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Weekend Edition – A 1969 Ford Torino Talladega from upstate New York… Talk about an Obscure Muscle Car!

Jim Brennan October 26, 2013 For Sale, Weekend Edition 17 Comments

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Welcome to the Hooniverse Weekend on this fourth weekend of October. This is also the weekend in whick our senior East Coast editor, Kamil, is participating in the Halloween Hooptiefest at the New Hampshire Motor Speedway, and we will have updates from time to time throughout the weekend. In honor of this stunning event, and to tie in with my own Obscure Muscle Car Postings, I present to you this 1969 Ford Torino Talladega that is currently offered for sale through Craigslist by way of Rochester, NY.

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According to Wikipedia, the 1969 Torino Talladega was built between January 21st and February 28th of 1969. Only 749 cars were built during this period (which included a two-week shutdown period!) and it was reported that Ford lost several thousand dollars on every Talladega that was built. The modifications to make a Torino into a Talladega included producing a sleeker front section that extended the nose about six inches. There was also a flush mounted grill installed instead of the production Torino grill, and a modified bumper that was actually a production rear bumper that had been chopped, narrowed, and filled to create an air dam.

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Production Talladegas were offered in only three colors: Wimbledon White (286 built), Royal Maroon (258 built), or Presidential Blue (199 built). All cars were believed to have the optional AM radio installed, along with the only interior combination across the board… an all black vinyl and cloth trim package with a front bench seat.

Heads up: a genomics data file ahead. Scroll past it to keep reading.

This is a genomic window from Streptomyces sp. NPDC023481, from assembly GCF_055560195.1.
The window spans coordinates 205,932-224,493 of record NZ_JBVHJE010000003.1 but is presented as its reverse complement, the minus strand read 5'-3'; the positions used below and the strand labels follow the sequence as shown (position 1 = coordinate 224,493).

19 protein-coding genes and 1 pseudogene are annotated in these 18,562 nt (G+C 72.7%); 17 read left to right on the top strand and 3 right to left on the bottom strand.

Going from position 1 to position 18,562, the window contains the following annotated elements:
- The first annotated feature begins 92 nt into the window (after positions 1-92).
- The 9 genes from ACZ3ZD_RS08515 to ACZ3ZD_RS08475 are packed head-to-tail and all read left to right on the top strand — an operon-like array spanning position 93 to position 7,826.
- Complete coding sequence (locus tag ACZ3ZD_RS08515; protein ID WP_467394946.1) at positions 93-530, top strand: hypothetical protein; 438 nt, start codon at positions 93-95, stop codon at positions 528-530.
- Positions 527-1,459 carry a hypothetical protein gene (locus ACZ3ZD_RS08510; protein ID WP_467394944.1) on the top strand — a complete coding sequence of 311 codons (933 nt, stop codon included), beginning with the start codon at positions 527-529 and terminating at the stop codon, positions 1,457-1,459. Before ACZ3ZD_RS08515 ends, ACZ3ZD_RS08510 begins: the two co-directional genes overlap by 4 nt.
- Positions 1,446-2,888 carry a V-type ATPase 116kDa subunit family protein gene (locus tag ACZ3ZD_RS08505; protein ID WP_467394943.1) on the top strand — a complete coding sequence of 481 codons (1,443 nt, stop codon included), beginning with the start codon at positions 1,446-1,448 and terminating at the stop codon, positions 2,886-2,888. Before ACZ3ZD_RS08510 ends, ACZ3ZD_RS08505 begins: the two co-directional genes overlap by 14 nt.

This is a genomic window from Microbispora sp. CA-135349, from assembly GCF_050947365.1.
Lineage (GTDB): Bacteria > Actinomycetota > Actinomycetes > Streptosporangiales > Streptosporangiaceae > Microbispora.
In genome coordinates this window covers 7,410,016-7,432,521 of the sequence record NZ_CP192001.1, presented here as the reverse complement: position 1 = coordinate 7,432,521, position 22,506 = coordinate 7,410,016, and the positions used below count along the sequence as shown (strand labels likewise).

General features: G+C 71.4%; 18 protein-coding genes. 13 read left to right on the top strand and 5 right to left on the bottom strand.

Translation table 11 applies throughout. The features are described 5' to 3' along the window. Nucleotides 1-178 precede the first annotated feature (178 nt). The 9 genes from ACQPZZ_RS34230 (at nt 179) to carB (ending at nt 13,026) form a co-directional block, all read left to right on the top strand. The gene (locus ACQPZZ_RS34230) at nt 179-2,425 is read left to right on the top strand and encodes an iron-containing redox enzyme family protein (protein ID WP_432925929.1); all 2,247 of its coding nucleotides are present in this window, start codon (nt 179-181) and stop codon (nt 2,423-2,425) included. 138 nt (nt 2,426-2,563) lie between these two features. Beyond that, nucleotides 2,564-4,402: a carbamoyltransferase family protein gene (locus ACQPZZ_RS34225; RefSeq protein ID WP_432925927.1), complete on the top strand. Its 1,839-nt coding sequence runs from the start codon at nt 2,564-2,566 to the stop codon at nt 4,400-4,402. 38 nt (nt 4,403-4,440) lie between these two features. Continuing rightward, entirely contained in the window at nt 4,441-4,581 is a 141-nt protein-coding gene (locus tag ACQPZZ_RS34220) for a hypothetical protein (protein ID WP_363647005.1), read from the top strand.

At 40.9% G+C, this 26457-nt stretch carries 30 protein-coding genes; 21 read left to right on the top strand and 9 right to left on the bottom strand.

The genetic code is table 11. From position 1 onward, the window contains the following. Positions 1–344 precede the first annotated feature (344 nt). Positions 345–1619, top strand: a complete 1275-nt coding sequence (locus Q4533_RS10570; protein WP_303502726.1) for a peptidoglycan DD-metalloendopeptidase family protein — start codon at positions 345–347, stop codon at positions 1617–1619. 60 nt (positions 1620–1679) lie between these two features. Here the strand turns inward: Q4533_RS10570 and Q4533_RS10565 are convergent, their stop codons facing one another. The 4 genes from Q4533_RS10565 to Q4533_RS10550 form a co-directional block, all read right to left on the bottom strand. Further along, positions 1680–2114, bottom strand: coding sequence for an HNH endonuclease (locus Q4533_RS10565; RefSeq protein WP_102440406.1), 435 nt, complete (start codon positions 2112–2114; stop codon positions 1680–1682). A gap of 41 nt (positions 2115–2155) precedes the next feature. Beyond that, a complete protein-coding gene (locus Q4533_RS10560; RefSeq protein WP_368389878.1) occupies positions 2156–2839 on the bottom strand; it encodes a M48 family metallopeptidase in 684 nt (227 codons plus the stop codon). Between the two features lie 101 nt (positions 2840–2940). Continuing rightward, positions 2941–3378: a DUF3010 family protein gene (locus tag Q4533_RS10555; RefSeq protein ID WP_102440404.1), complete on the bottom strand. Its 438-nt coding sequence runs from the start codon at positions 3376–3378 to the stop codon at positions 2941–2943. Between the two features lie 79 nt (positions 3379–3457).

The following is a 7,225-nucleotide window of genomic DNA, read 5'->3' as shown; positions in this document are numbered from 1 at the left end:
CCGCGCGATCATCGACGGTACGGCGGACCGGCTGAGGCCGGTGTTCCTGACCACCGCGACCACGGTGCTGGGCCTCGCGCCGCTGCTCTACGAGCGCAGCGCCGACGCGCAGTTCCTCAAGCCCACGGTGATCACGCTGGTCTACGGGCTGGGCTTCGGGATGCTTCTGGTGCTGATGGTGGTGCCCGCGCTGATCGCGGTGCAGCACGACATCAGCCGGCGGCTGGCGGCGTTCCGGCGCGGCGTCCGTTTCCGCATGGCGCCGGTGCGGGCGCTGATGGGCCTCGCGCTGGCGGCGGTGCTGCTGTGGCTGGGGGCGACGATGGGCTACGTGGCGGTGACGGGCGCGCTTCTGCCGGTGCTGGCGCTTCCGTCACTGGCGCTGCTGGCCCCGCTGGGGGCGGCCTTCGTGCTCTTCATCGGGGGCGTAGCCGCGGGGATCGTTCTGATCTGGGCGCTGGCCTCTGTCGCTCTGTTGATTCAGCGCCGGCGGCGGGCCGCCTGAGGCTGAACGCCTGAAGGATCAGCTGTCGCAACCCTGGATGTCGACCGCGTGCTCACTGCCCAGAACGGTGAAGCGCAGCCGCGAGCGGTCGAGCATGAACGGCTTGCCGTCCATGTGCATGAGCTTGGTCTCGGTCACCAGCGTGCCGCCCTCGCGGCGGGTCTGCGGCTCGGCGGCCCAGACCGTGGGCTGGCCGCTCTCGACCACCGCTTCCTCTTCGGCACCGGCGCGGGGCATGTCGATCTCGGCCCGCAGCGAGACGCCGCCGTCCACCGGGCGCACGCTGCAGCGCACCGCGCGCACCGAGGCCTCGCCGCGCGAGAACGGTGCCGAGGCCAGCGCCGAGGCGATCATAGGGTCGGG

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The car being offered appears to be one of the Presidential Blue Talladegas, and according to the listing:

1969 Ford Talladega( gap car ) w/ 427 side oiler short block. Has 390 bottom end 428 cj heads,sidewinder intake,Holley carb and aluminum radiator. Close ratio 4 speed w/ new Kevlar clutch package, original 325 gears and Detroit locker. Has custom gas filler in top of driver rear fender. Has after market buckets seats. Have stock rims and trim. Most everything else is original. 427 side oiler block, 391 steel crank, cap screw rods and pop up pistons included. Also have several original parts not on car.

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Asking price for this one of 749 Ford Torino Talladegas is a not unreasonable $25,000. If all the original hardware is there, and you can find a proper bench seat to replace those hideous buckets, then you would really have something. See the listing here, or if the ad disappears, see the listing here.

  • cruisintime

    That is some serious muscle. I drove a similar big block Torino back then and it had"wallowy" handling and a squishy ride. But it went like hell!

  • tonyola

    I suppose $25K isn't too bad for something that's been cobbled together with a replacement non-stocker engine. The 427 disappeared from Ford's lineup in mid-'68, replaced by the 428 CJ. Now let's see if we can find a super-rare Mercury Cyclone version of the Talladega.

    • OA5599

      It isn't just the engine that's a non-stocker here. Somebody added the third pedal, too. They came with a column shifted C6.

    • Redd Necke

      For a blast from the past go to genefeltonrestorations.com , then click on past restorations. There's a couple of Cyclones along with the infamous '66 Ford Holly Farms "Banana Car". "Templates? We don't need no stinking templates !"